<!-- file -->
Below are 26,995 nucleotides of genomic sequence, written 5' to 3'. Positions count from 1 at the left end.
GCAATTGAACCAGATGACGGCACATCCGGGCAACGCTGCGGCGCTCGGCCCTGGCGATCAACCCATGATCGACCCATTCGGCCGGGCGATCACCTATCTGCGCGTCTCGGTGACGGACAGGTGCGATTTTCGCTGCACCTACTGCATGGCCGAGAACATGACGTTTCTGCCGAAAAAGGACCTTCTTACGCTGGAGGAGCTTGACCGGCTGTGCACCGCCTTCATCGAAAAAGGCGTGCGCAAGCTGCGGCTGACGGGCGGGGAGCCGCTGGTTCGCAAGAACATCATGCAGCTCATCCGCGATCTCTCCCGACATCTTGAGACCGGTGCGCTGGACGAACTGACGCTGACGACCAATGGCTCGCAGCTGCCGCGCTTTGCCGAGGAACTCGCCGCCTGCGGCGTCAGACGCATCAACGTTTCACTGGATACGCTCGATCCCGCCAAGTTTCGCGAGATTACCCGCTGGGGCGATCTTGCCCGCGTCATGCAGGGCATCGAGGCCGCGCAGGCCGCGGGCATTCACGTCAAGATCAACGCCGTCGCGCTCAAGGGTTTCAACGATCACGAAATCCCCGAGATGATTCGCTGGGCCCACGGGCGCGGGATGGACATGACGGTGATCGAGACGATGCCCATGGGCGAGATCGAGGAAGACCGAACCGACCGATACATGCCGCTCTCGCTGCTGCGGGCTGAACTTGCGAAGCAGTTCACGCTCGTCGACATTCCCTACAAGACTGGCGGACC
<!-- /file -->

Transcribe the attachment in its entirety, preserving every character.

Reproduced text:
Below are 26,995 nucleotides of genomic sequence, written 5' to 3'. Positions count from 1 at the left end.
GCAATTGAACCAGATGACGGCACATCCGGGCAACGCTGCGGCGCTCGGCCCTGGCGATCAACCCATGATCGACCCATTCGGCCGGGCGATCACCTATCTGCGCGTCTCGGTGACGGACAGGTGCGATTTTCGCTGCACCTACTGCATGGCCGAGAACATGACGTTTCTGCCGAAAAAGGACCTTCTTACGCTGGAGGAGCTTGACCGGCTGTGCACCGCCTTCATCGAAAAAGGCGTGCGCAAGCTGCGGCTGACGGGCGGGGAGCCGCTGGTTCGCAAGAACATCATGCAGCTCATCCGCGATCTCTCCCGACATCTTGAGACCGGTGCGCTGGACGAACTGACGCTGACGACCAATGGCTCGCAGCTGCCGCGCTTTGCCGAGGAACTCGCCGCCTGCGGCGTCAGACGCATCAACGTTTCACTGGATACGCTCGATCCCGCCAAGTTTCGCGAGATTACCCGCTGGGGCGATCTTGCCCGCGTCATGCAGGGCATCGAGGCCGCGCAGGCCGCGGGCATTCACGTCAAGATCAACGCCGTCGCGCTCAAGGGTTTCAACGATCACGAAATCCCCGAGATGATTCGCTGGGCCCACGGGCGCGGGATGGACATGACGGTGATCGAGACGATGCCCATGGGCGAGATCGAGGAAGACCGAACCGACCGATACATGCCGCTCTCGCTGCTGCGGGCTGAACTTGCGAAGCAGTTCACGCTCGTCGACATTCCCTACAAGACTGGCGGACC